Archive for the ‘Mommy’ Category

Say you’re like me. Say you love ice cream. And say by chance you also love breasts. Well, then, dummy head, why hadn’t you already thought of this?

London shop to make breast milk ice cream

A specialist ice cream parlour plans to serve up breast milk ice cream and says people should think of it as an organic, free-range treat.

The breast milk concoction, called the “Baby Gaga”, will be available from Friday at the Icecreamists restaurant in London’s Covent Garden.

Icecreamists founder Matt O’Connor was confident his take on the “miracle of motherhood” and priced at a hefty 14 pounds ($23) a serving will go down a treat with the paying public.

Truth be told, this story kind of gives me the jeebs. It’s not the part about “drinking breast milk” that bothers me. It’s the part about “drinking breast milk from some random lady.” In the interest of full disclosure, I’ve tasted Leigh Ann’s breast milk before and it’s actually quite sweet. But that’s what marriage is, right? Two people in love, willing to give each other’s bodily fluids the benefit of the doubt. Outside of that, I’ll stick with vanilla.

UPDATE: Party’s over, people. As I write this, the U.K. is shutting Icecreamists down. Something about a public health hazard. Yawn.

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I used to think Freud was full of shizzat. Oedipal fantasies? Hysteria? Penis envy? Hogwash.

But I confess I’m getting a little jealous of Leigh Ann’s breasts. Call it boob envy. Those two mounds of mammary glory may be the greatest childcare tools in the history of mankind. Nate wakes up screaming? Put him on the boob. Nate won’t go down? Put him on the boob. Nate gets restless at his Mommy & Me class? Put him on the boob.

But what happens when Mommy’s not around? Well, what happens is poor boobless Daddy has to fumble with re-heating refrigerated breast milk and, by the time he’s done, Nate is usually teetering on bat shit crazy. I feel like an Amish guy trying to raise a barn without a hammer. I mean well. But, really, I’m just in the way.

Long story short, let us not forget that nature has her own ground rules – some several million years in the making – and we break them at our peril.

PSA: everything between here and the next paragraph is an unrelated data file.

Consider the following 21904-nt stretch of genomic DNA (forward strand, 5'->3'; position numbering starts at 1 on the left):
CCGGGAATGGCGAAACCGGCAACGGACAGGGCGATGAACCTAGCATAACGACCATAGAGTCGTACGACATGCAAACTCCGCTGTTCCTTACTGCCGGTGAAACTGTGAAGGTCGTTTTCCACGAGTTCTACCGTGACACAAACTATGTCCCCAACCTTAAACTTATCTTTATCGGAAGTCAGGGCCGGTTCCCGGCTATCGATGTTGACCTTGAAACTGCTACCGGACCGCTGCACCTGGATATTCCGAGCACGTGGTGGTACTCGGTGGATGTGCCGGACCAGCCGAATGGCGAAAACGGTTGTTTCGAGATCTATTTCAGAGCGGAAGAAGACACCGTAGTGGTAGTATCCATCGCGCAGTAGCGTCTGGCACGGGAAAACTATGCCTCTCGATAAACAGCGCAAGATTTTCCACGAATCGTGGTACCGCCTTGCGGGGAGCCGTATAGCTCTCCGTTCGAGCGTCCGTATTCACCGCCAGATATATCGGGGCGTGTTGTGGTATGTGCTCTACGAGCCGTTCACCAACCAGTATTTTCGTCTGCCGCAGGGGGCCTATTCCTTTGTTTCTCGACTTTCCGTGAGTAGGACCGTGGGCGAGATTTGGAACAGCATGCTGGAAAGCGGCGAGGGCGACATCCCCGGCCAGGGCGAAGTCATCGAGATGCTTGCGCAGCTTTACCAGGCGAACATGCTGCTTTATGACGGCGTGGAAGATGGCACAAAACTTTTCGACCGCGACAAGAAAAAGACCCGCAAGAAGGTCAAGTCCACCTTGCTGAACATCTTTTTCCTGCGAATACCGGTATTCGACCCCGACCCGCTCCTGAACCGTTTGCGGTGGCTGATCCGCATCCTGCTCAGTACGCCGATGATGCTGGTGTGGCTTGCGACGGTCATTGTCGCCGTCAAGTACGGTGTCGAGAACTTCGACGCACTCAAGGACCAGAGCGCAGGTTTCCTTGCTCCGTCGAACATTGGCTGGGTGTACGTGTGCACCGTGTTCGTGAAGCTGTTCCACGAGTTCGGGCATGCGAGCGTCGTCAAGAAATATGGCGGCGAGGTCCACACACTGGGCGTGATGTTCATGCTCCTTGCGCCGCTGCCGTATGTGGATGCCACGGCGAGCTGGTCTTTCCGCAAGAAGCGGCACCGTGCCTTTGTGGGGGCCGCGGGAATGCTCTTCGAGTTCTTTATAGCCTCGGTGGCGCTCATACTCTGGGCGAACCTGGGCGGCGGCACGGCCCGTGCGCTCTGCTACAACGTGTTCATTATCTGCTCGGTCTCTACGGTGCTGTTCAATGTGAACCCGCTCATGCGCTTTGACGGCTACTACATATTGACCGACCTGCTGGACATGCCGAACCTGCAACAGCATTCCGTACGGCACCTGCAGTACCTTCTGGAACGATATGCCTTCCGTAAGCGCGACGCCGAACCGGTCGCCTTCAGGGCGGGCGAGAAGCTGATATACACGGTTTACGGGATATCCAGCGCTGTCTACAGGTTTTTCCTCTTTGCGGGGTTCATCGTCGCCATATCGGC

Or, as some old fart once said, “Anatomy is destiny.”

"Tell me about your mother, Scott."

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Hello, everyone.  I’m the other half of Daddy’s My Mommy — aka Mommy’s My Mommy, aka Jennifer Aniston’s body double, aka Leigh Ann. I was cajoled into writing a “guest blog” for today, so here goes.

Although my husband likes to tell jokes, even funny ones as times, he’s not really a practical joker. The true practical joker in our family, it turns out, is our baby.

Here’s a rundown of some of the “jokes” little Nathan and Reese have played on their Mommy and Daddy so far . . .

Joke #1: “I don’t actually exist.”

At our first ultrasound, the technician said she “didn’t see a baby yet.”  Real funny, right?  For a few seconds, I was numb. Then she said, “Wait, there it is.” And sure enough, there was a pea-sized blob with a beating heart.  We were completely relieved.

Joke #2: “I might be retarded.”

Everything was going smoothly until we had an ultrasound to test for genetic abnormalities. Our sonographer seemed to think things looked good, but the nuchal translucency fold was borderline high.  That combined with my age meant we had screened “risk positive” for Down’s syndrome.  Subsequent blood work improved our odds, but still placed us in the high-risk category.  After discussing our options, Scott and I decided to have a CVS to know whether the baby had Down’s (or anything else). If we were going to raise a special needs baby, we felt we needed time to prepare.  Thankfully, the results were negative.  There was nothing wrong with our baby . . . besides having us for parents.

Joke #3: “I gave Mommy diabetes.”

Then came the glucose-tolerance test, which of course I failed.  The doctor asked me to retake the test, but this time over a three-hour stretch.  She said that we would “laugh” at how normal my numbers were, but that we had to do this as a precaution.  (Gestational diabetes can cause very big babies that are difficult to deliver.)  So I fasted for 12 hours, then, light-headed and hungry, drove to a clinic in Beverly Hills and had my blood taken every hour on the hour . . . and, just like my doctor said, my numbers WERE completely normal.  Real funny, little one.  Now can I have my Krispy Kreme donuts back?